Gov’t focus on stability, not growth, for economy
Korea’s economic policies for next year will focus more on maintaining stability than on growth as policy makers go into defense mode over the troubled global economy.
The Korean government yesterday slashed its growth outlook for next year to 3.7 percent from a previous projection of 4.5 percent.
“The European financial crisis triggered by Greece has quickly spread to other euro zone nations like Italy and Spain, which has left the global economy in uncertainty and anxiety,” said Strategy and Finance Minister Bahk Jae-wan yesterday.
Policy makers including Bahk and Knowledge Economy Minister Hong Suk-woo held a joint briefing at the Government Complex building in Gwacheon, Gyeonggi, to announce economic forecasts and plans on how they will manage the economy next year.
“Emerging nations are faced with slowdowns because of a prolonged slump in advanced economies, and Korea isn’t an exception taking into account that we’re living in an environment where countries are closely interlinked,” Bahk said. He noted that Korea’s export growth is slowing, job creation in manufacturing is shrinking and domestic demand, including consumption and investment, are growing soft.
The 3.7 percent growth forecast for 2012 is considerably lower than the 4.5 percent growth hoped for in September. The growth is also the slowest in three years.
This year, Korea’s economy is projected to grow 3.8 percent while in 2010 it grew 6.2 percent.
“It’s often the case that the government’s economic growth forecast is higher than those of private economic research institutes as well as other public institutions like the Bank of Korea and the Korea Development Institute,” Bahk said, explaining that the reason for doing so is to express confidence in policy promotion. “The downside is that the government could lose credibility in the market if the gap between real and projected growth widens.”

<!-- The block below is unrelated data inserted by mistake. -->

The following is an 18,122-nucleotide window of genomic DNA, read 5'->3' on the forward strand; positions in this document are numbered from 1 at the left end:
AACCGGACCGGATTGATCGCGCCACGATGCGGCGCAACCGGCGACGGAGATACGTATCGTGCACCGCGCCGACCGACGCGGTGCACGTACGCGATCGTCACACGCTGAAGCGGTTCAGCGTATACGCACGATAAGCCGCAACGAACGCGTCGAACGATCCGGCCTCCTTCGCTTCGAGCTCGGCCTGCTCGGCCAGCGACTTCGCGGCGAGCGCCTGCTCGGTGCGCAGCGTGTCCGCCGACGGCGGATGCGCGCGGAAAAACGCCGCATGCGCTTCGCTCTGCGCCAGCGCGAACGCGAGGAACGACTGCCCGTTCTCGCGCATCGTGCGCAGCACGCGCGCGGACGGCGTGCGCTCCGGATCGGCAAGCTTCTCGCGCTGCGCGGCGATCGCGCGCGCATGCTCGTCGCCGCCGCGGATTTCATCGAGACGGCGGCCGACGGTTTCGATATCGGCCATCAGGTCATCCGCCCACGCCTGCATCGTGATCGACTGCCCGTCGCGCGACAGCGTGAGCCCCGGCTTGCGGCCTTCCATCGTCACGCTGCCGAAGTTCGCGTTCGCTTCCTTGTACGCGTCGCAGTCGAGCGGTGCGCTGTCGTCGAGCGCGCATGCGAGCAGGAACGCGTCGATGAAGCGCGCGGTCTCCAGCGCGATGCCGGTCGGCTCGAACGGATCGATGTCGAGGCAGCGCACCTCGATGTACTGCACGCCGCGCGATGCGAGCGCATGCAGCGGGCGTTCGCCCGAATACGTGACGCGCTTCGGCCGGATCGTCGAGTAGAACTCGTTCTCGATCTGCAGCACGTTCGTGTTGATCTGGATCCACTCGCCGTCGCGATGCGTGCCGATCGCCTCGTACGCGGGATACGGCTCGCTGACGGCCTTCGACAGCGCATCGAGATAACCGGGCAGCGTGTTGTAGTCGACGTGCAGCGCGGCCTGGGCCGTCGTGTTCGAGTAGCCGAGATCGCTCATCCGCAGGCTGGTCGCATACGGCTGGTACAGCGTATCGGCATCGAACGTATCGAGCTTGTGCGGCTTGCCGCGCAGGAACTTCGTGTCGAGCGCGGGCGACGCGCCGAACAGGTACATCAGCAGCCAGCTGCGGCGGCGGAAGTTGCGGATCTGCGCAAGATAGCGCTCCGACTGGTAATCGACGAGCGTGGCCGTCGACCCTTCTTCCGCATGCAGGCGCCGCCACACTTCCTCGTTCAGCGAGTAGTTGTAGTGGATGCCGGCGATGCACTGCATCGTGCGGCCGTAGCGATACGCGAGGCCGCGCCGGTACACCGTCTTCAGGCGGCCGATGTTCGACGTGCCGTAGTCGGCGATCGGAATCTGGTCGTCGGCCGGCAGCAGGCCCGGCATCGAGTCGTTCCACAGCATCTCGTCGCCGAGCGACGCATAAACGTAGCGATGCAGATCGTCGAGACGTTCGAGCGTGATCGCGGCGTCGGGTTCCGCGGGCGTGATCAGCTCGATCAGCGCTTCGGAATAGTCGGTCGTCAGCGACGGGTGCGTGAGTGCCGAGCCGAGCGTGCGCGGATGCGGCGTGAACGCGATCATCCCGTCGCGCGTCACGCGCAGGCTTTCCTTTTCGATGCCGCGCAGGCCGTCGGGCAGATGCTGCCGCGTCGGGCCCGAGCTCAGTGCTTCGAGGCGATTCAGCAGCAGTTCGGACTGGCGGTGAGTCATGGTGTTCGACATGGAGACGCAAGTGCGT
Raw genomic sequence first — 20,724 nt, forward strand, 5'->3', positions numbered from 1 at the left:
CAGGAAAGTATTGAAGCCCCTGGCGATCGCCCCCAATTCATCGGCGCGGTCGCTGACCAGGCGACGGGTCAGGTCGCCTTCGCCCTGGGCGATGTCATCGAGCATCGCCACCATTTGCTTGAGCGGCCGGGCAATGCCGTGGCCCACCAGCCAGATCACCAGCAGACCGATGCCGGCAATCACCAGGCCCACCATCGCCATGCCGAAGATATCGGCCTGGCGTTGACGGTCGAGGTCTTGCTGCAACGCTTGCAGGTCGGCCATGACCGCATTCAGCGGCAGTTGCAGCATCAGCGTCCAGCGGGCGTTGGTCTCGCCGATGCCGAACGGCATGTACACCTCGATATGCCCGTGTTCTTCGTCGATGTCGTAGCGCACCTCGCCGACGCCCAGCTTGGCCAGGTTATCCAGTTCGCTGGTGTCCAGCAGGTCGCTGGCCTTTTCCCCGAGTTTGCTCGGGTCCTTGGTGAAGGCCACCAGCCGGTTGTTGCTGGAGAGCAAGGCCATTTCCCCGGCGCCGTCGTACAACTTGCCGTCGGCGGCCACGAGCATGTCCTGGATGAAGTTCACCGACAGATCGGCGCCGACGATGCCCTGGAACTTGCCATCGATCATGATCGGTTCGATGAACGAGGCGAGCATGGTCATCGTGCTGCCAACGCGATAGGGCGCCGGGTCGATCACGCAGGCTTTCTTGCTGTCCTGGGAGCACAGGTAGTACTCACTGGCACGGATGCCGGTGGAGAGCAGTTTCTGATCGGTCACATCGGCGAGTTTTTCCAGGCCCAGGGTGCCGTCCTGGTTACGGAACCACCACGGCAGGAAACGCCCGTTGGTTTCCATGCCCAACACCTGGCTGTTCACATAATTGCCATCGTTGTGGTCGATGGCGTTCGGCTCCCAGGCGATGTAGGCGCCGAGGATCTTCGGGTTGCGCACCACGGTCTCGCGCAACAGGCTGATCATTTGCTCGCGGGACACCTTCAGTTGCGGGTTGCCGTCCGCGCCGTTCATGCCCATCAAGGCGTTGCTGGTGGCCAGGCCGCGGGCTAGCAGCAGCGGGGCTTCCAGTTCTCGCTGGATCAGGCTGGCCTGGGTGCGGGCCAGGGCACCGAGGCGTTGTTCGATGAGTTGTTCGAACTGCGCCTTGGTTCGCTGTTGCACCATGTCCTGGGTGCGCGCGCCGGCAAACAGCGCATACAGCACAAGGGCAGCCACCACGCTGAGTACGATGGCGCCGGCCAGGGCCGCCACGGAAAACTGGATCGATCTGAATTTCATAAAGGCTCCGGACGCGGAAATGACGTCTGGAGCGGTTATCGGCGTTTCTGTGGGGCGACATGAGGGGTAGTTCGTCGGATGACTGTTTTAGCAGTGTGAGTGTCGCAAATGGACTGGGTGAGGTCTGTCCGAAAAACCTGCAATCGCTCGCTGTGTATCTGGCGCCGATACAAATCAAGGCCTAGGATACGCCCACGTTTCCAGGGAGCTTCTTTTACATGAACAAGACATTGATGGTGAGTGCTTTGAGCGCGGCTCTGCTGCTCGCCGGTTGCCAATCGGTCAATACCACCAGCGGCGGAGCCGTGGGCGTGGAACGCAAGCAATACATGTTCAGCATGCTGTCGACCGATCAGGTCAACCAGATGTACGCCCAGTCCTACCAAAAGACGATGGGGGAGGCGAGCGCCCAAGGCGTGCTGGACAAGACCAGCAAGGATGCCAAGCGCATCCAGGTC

Bahk told reporters that the government put more importance on its credibility than aspiring for high growth, and the government’s projection for the country’s growth rate was on a par or just slightly above those of private institutions. The Bank of Korea, which maintained the interest rate last week for the sixth straight month, projected the same growth rate for 2012 earlier this month, also cutting its July forecast of 4.6 percent.
The government also provided projections on key indicators including consumption, employment and investment.
According to the report, private consumption will expand 3.1 percent in 2012, which is an increase from this year’s 2.5 percent. Facilities investment, however, will only grow 3.3 percent, a drop from 4.3 percent this year. Exports will increase 7.4 percent next year, down from a 19.2 percent jump this year.
The ministry forecast 280,000 new jobs will be created next year, which is lower than this year’s 400,000. The ministry, in the meantime, cut its current account surplus prediction from $25 billion this year to $16 billion next year. And consumer prices will rise 3.2 percent next year, compared with 4 percent this year.
“Inflation will ease next year from this year,” Bahk said, noting that prices of grains, raw materials and oil peaked this year.
The ministry also laid out measures that stimulate the overall domestic economy and improve the living of working-class people.
Public companies, for example, will expand the number of new hires from this year’s 10,000 to 14,000 next year. Among the new recruits, public companies will expand the proportion of high school graduates from the current 3.4 percent to 20 percent. The government will also improve the overall investment environment to encourage corporate investment and help small and midsized firms and one-man entrepreneurs boost their competitiveness.
The report yesterday put emphasis on promoting stability by expanding domestic spending and front-loading around 60 percent of the budget in the first half of next year to spur domestic demand.
“Stability should be achieved in areas like inflation and the livelihoods of ordinary people,” said Choi Sang-mok, director general of the Finance Ministry’s economic policy bureau.
By Lee Eun-joo [firstname.lastname@example.org]
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